If you listen to J.P. Arencibia, he loves pressure. He loves to be noticed. He’s wired for the heat.
In his mind, this is one of the things that separates him as an athlete. Some guys wilt, those with fortitude and character rise to the occasion. He’s a run producer – a guy who can’t wait to have the bat in his hands with his team trailing by two runs with two on, facing a two-strike count.
But there’s a catch: if you put yourself out there and happen to go down swinging more than almost any other player in baseball, well, people are going to talk and it’s not all going to be good.
“J.P. enjoys the limelight, but it’s a two-way street,” teammate Adam Lind says. “No one cares about high school, college, double-A or triple-A. But now it’s the big leagues and it’s people’s job to critique and analyze – basically talk about it you.
"It's part of the big leagues. You have to take the good with the bad."
Arencibia loves pressure, believes he performs better under pressure - and who knows, maybe this is his way of putting pressure on himself and ramping up his performance - but he's jumped the shark by calling out Sportsnet analysts Gregg Zaun and Dirk Hayhurst in a radio interview Thursday morning.
Answer your critics? How about lob a few fastballs high and tight:
On Zaun: "Not a lot of us, including myself respect a person that used performance enhancing drugs and, you know, were unable to stick around as a below-average player in the major leagues."
On Hayhurst: " He was another guy that had below-average baseball tools … it's tough to hear people like that criticize."
For the record: Zaun, a 16-year veteran catcher, was named in the Mitchell Report, MLB's investigation into PED use, though he has never acknowledged using them, while Hayhurst's major league pitching career amounted to 25 games over parts of two big league seasons.
What's not up for dispute is that Arencibia is having a miserable go of things in the fourth year of his big league career, one in which he predicted big things for himself. My colleague Chris Black compiled some statistical doozies:
He strikes out at a ridiculous rate: he currently ranks 153 out of 159 batters qualified for the batting title and does this while almost never taking a base-on-balls; his walk rate is 155th out of 159.
He has been a poor contact hitter throughout his career: his .220 average is 253rd out of 258 hitters with at least 1000 plate appearances since 2010.
It follows then that his OBP of .267 during the same period is near rock bottom in MLB; in fact, it's 257th out of 258 eligible hitters.
By reputation, and by some measures, Arencibia is a poor defensive catcher, though recently some of his teammates and manager John Gibbons have made a point of praising his development in that area.
"He's done a solid job for us," Gibbons said before the game. "People have been raving about the bullpen the last two weeks - who's catching the bullpen? Let's be fair."
But add it all up and Arencibia is really good at hitting home runs - his 15 round-trippers leads all MLB catchers - and really good at talking, be it on radio, in person or via Twitter. But otherwise there is room for improvement.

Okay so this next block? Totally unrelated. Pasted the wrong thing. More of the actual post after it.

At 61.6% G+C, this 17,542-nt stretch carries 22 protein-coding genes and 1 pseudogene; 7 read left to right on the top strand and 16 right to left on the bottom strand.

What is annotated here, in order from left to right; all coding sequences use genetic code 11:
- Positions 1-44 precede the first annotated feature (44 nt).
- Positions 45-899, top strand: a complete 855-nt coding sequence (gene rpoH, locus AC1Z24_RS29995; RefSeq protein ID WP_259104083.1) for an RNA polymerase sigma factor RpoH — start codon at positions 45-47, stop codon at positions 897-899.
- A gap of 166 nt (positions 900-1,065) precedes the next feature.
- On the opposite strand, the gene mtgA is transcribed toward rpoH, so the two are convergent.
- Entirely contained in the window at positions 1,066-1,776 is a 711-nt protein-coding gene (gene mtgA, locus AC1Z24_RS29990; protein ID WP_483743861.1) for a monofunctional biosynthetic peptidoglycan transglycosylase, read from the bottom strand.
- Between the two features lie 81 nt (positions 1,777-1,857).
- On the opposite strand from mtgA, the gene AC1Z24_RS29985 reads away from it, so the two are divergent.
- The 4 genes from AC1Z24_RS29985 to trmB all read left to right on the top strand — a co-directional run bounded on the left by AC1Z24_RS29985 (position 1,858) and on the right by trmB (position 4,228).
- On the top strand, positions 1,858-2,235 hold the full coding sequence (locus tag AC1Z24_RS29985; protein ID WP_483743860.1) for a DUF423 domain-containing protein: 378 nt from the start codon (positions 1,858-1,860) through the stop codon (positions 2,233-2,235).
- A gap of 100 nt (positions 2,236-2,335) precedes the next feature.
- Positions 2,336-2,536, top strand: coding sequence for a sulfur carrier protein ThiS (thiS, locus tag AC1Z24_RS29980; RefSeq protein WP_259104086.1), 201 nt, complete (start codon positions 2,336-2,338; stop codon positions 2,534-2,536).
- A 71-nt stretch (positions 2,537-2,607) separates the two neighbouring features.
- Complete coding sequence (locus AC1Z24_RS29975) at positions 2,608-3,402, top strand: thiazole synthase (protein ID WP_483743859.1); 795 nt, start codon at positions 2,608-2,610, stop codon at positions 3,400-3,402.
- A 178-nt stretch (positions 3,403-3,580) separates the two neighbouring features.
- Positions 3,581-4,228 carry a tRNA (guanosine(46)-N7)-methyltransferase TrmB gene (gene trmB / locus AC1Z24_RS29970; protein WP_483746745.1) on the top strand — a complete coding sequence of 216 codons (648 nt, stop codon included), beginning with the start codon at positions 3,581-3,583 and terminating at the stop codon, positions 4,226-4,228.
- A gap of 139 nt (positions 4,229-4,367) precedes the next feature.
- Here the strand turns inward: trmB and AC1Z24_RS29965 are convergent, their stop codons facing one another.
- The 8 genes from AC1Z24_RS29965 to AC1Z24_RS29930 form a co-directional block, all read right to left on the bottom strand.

Some guys get caught up in the odd firestorm - Arencibia brought his own matches.
"I take pride in going out there [in public]," he said before the game, addressing the self-made controversy. "Who's been on every winter tour? Who does the charity work? Who goes to Sick Kids? I do all that stuff. And giving fans an opportunity to interact with me on Twitter? That's my own decision. I know I'll be out there in the media more, but it's not something I get away from. I'm fine with it."
But it's reached the point where Arencibia probably needs to stuff it rather than take pre-meditated runs at critics on radio or anywhere else. And taking premeditated aim at them - he teased his interview by promising to go after Zaun and Hayhurst in advance on Twitter - only makes it worse.
Not that critics shouldn't be criticized where warranted. But every time Arencibia makes the story about him while he's hitting poorly and balls are bouncing off his glove, he's not going to help his cause.
It's not that he doesn't have those that sympathize with his views or his frustrations.
"It's fair game man," Gibbons said. "Let's be honest. It ought to go both ways. I don't think there's anything wrong with that. He's kind of been the whipping boy and it's human nature. Sometimes you have to fight back. I can't fault anyone for that."
"I know Gregg has a World Series ring, but he was a back-up and Dirk has a month in the big leagues and it's hard for some people to accept the criticism when it comes from someone like Dirk."
"We all get criticized one day or another, but for J.P. it's been two months."
The problem Arencibia faces is that his critics are treading on solid ground. He's the starting catcher on a team with World Series aspirations - perhaps misplaced at this point - who actively seeks the spotlight and believes he's a big-time player.
He's a lightning rod, but by definition that means he's playing with fire.
And as long as he's taking big swings and misses; treats walks like rotted fruit and doesn't always catch balls thrown his way, he's at a greater risk of being burned.
Play good and everyone shuts up. At that point, Arencibia will have the floor to himself.